Chips communicate via an interchip interface, leading to seamless availability — similar to the human brain’s cerebral cortex — to create scalable neuromorphic systems. Neurosynaptic cores are scalable in terms of chip size, the number of cores in a chip, and the number of chips and boards — mirroring the various regions of the human brain.

Neuromorphic ecosystem

While the market for AI is expected to remain small through the next few years, registering at $69 million in 2024, demand is expected to accelerate growth to $5 billion in 2029. Neuromorphic sensing, principally used in computer imaging, is expected to reach $43 million in 2024 and grow to $2.1 billion in the same five-year period1.

The neuromorphic ecosystem is rich and varied, including incumbents such as Intel and its Loihi chip, Samsung, and SK Hynix, and joined by startups such as General Vision, BrainChip, nepes, and Vicarious. Memory companies are also developing nonvolatile memories such as RRAM (resistive random-access memory), created by researchers at CEA-Leti and Stanford University. Disruptive startups — such as Weebit Nano, Robosensing, Symetrix, and Knowm — have entered the mix, as well as pure-play memory startups, such as Crossbar and Adesto.

IBM, rather optimistically, predicts that by 2025 neuromorphic computing will be able to compete with the human brain. The level of progress is solid — advancing from a chip produced in 2011 that integrates 256 neurons and 144 synapses in a single neurosynaptic core to one produced in 2014 that integrates 1 million neurons, 256 million synapses, 4096 neurosynaptic cores, and is capable of 46 billion SOPs/W (synaptic operations per second, per watt). In parallel, the company intends to develop a chip — the 4096-core TrueNorth (its on-chip network) — that integrates 4 billion neurons and 1 trillion synapses and that consumes just 1 kWh.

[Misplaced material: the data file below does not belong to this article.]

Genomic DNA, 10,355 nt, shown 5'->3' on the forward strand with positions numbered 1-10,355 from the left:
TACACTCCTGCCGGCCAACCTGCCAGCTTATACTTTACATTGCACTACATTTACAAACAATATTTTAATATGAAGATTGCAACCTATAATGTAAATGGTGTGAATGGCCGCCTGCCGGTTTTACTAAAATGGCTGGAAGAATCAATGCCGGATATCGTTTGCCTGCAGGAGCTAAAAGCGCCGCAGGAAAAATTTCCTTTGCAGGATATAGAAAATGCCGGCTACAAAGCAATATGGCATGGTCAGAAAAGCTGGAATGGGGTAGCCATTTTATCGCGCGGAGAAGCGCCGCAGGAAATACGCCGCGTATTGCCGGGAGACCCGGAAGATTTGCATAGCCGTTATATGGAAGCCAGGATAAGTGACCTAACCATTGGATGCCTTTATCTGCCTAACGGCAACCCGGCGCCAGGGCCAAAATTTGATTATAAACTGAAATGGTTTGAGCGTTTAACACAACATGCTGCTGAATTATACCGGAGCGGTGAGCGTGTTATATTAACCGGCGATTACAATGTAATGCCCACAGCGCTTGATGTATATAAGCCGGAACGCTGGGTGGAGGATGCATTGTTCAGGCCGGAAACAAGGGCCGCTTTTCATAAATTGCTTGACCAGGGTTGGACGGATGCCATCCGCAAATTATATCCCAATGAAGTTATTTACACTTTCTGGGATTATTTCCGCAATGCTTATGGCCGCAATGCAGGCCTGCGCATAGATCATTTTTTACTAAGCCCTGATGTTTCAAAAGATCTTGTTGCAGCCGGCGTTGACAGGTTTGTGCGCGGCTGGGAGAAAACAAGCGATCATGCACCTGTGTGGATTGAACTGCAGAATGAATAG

To accompany the hardware, the SyNAPSE (Systems of Neuromorphic Adaptive Plastic Scalable Electronics) project by DARPA aims to offer ready-to-use software stacks to develop neuromorphic computing chips by sometime this year. Intel believes a neuromorphic computing chip will be integrated across its portfolio in both end-point technologies — such as Internet of Things (IoT) sensors, autonomous vehicles, and desktop and mobile devices — and edge technologies such as servers and gateways, as well as in the data center.

Use cases for AI

The ubiquitous smartphone is likely to be the trigger for the introduction of neuromorphic computing. Today, many operations, such as biometrics, are power hungry and data intensive. For example, in speech recognition, audio data is processed in the cloud and then returned to the phone. Adding AI requires more computing power, but low-energy neuromorphic computing could push applications that run in the cloud today to run directly in the smartphone in the future, without draining the phone battery.

Machine vision applications also hold promise. Neuromorphic computing can run AI algorithms very efficiently. (Currently AI is used extensively within numerous machine vision applications.) Moreover, the combination of event-based sensors that use a neuromorphic, asynchronous architecture can offer additional benefits such as speeds unlimited by frame rates, along with greater sensitivity and dynamics.

The smart home is also an interesting example of where neuromorphic computing could be used — especially with audio. The clockless operation means that AI in speakers can understand when a person has finished a command and can understand the command no matter how quickly it is spoken. The low power consumption of neuromorphic computing means that devices do not have to be recharged frequently, nor do batteries have to be changed. Its thermal performance means there is no heat dissipation. As a result, devices can be fanless, making them quieter and more compact, thus opening up even more uses and applications.

A unique aspect of neuromorphic computing involves its adaptability — if some cores stop working, the neural net can adapt. Another unique feature is scalability. Neurosynaptic cores are designed to be scalable, and they can mirror the various regions of the brain. Courtesy of Neuromorphic Sensing and Computing report, Yole Développement, 2019.